The design of the conformal all-reflective beam-steering (CARBS) device 2 is a hybrid of a mirror and one-axis gimbal assembly mounted on a rotating carriage. An exemplary embodiment of the CARBS device 2, as shown in FIGS. 1 and 2, primarily comprises a rotating carriage 4, mirror 6 and one-axis gimbal assembly 7, lower off-axis parabolic reflector 8, folding mirror 10, upper off-axis parabolic reflector 12, and exit pupil window 16. The reflective components (mirror 6, lower off-axis parabolic reflector 8, folding mirror 10, upper off-axis parabolic reflector 12) are considered “all reflective” and preferably are coated to reflect about 1 to 10 μm of light. The manner in which these aforementioned features are arranged, integrated and packaged allows for lower moving weight. This in turn allows for lower system inertia and reduction in power draw. The arrangement, integration and packaging of the aforementioned components is now herein discussed below.

The CARBS device 2 is built upon the rotating carriage 4 which may have a cylindrically-shaped body 18 and a retaining base 20 which is adapted to rotatably receive and retain the cylindrically-shaped body 18. The retaining base 20 is preferably securedly fixed within the vehicle, while the cylindrically-shaped body 18 is adapted to rotate within the retaining base 20, and therefore, also within the vehicle. The cylindrical-shaped body 18 may be centered about a first axis 22 and is adapted to rotate about axis 22 a full 360 degrees. The carriage body 18 may be defined as having an aperture region 24, an outboard region 25, and inboard region 26 within the carriage body 18. Preferably, the aperture region 24 of the carriage body 18 has a diameter D ranging from about 3 to 4 inches, however, the aperture size may vary depending on each specific application. The exit pupil window 16 is positioned over the aperture region 24 and flushly attached to the outboard surface 28 of the carriage body 18. The exterior surface 30 of the pupil window 16 defines an exterior surface of the CARBs device 2. Thus, the exterior surface 30 of the pupil window 16 is the portion of the CARBs device 2 which conforms to the exterior surface of the aircraft, missile, spacecraft, vehicle or the like of which the CARBS device 2 is integrated within.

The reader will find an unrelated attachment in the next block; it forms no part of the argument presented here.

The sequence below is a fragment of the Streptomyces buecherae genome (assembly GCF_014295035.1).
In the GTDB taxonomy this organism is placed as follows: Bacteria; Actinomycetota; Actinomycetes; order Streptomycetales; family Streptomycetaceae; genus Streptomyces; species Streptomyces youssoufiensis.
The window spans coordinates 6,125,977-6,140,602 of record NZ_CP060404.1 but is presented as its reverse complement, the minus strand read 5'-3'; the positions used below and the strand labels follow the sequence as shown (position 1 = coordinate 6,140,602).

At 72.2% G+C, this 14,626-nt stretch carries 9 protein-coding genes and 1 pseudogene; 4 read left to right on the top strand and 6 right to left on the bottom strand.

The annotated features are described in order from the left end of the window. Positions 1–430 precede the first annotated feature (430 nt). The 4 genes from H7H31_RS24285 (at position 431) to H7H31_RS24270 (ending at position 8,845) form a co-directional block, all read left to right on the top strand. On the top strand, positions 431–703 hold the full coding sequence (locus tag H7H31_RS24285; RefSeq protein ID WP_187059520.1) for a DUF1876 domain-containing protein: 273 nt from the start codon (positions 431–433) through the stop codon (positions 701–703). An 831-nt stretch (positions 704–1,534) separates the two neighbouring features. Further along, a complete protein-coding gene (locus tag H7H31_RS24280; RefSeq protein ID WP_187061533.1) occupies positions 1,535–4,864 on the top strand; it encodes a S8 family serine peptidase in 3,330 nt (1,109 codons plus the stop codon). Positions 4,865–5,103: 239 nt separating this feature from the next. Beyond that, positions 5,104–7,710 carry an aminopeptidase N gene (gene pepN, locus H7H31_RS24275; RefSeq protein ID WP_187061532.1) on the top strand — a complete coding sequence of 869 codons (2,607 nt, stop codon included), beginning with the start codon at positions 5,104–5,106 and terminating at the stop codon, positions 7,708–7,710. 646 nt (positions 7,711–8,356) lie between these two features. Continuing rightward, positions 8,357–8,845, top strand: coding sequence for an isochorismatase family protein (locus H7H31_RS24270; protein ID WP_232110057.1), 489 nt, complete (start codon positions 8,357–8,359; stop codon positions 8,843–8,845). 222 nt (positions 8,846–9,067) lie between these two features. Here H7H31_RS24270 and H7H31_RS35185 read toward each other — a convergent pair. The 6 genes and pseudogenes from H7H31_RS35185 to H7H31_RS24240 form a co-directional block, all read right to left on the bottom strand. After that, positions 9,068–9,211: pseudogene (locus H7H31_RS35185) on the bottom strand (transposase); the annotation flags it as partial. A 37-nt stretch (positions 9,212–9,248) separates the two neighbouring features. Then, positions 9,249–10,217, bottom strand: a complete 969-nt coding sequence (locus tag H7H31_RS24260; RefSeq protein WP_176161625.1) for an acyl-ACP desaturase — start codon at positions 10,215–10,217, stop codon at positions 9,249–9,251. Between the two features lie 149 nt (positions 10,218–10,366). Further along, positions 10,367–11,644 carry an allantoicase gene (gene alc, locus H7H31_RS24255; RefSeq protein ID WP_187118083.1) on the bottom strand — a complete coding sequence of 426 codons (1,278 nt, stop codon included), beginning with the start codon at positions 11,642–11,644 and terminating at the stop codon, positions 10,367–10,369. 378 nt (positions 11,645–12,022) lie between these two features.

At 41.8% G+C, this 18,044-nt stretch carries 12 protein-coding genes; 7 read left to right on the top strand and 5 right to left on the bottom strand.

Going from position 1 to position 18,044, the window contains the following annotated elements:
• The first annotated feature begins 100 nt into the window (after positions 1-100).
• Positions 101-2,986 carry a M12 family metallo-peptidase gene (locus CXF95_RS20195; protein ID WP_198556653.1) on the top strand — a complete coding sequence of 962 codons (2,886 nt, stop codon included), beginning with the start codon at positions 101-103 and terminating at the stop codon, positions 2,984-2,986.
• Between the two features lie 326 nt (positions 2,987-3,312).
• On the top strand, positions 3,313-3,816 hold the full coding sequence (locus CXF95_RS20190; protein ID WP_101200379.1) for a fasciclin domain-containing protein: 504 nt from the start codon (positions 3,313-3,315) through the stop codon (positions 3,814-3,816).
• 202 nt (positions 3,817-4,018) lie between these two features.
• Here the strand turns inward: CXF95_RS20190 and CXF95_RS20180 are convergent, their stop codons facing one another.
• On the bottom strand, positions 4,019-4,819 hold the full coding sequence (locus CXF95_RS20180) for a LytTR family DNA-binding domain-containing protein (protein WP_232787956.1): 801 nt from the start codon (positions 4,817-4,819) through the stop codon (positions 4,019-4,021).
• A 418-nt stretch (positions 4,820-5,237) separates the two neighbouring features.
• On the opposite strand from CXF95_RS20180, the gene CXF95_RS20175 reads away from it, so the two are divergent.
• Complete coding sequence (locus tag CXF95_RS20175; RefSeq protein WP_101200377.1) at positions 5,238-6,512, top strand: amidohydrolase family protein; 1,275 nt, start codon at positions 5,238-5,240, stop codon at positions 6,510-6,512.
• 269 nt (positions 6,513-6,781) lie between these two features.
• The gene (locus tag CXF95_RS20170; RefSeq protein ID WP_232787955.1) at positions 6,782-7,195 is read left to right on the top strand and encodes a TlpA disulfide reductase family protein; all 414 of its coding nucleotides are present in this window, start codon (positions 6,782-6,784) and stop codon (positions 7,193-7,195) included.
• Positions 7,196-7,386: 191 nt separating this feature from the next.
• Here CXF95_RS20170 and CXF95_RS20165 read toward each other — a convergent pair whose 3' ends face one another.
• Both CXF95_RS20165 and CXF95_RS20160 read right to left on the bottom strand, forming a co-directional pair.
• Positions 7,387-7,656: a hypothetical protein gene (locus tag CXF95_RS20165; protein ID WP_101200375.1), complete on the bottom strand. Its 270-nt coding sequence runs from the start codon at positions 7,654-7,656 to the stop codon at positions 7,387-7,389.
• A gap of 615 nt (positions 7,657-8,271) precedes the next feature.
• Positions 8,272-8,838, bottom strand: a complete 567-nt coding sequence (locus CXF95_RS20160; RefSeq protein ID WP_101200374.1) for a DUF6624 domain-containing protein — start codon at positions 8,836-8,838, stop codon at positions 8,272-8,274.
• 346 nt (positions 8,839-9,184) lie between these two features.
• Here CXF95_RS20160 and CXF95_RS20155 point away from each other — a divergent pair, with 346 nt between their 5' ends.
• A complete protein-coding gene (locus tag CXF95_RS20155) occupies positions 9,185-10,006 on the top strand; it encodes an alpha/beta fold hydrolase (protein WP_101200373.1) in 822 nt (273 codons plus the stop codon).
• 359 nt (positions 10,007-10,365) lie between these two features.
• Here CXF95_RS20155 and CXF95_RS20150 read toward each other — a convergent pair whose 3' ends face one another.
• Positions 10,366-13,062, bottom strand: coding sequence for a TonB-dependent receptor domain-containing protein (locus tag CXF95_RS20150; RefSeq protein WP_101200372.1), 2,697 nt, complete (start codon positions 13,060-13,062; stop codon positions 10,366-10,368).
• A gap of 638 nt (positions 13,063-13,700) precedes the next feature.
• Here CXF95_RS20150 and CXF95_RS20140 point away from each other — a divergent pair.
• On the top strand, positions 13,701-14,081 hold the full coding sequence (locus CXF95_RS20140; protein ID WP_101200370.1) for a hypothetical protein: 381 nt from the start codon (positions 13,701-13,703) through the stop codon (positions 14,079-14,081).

In the most inboard region 26 of the carriage body 18, a first brace structure 32 may be provided to support the upper off-axis parabolic reflector 12. The upper reflector 12 is positioned such that a central ray axis 34 of the upper reflector 12 is centered and aligned coincident with the first axis 22. Moreover, the primary optical axis 36 of the beam 14 is also coincident with the first axis 22 before the beam 14 is reflected from a concave reflective surface 13 of the upper off-axis parabolic reflector 12. The concave reflective surface 13 of the upper reflector 12 is adapted to receive or reflect a beam 14 directed generally along the first axis 22 and receive or reflect the beam 14 in a generally radial direction generally orthogonal to the first axis 22. Preferably, the upper parabolic reflector 12 has a clear aperture ranging from about 40 mm to 60 mm, a decenter ranging from about 40 mm to 60 mm, and a parent focal length measured from the vertex ranging from about 40 mm to 60 mm. Additionally, in another embodiment, a convex off-axis parabolic reflector may be used as a substitute or equivalent to the upper parabolic reflector 12.

The folding mirror 10 or right angle reflector is radially offset from the upper parabolic reflector 12 and fixedly attached to a second portion of the rotating carriage body 18 in the inboard region 26. The folding mirror 10 reflects the beam 90 degrees towards the lower parabolic reflector 8. The angled reflector surface 11 of the folding mirror 10 is positioned at a 45 degree angle such that the folding mirror 10 is adapted to receive or reflect the beam 14 in a generally radial direction to or from the upper parabolic reflector 12 and further receive or reflect the beam 14 in a generally axially direction which is radially offset and parallel from the first axis 22. It is further noted that the folding mirror 10 is positioned such that the primary optical axis 36 of the beam 14 is aligned with the center of the reflective surface 11.

The lower off-axis parabolic reflector 8 is attached to another portion of the carriage body 18 proximate the outboard aperture 24 such that reflector 8 is positioned axially adjacent the folding mirror 10. The lower parabolic reflector 8 has a concave reflective surface 9 adapted to receive or reflect the beam 14 to or from the folding mirror 10, and furthermore, receive or reflect the beam 14 radially from or to the mirror 6 and one-axis gimbal assembly 7. An exemplary lower off-axis parabolic reflector 8 may have a clear aperture of about 60 mm to 80 mm, a decenter of about 60 mm to 80 mm, and a focal length in the range of about 200 mm to 300 mm.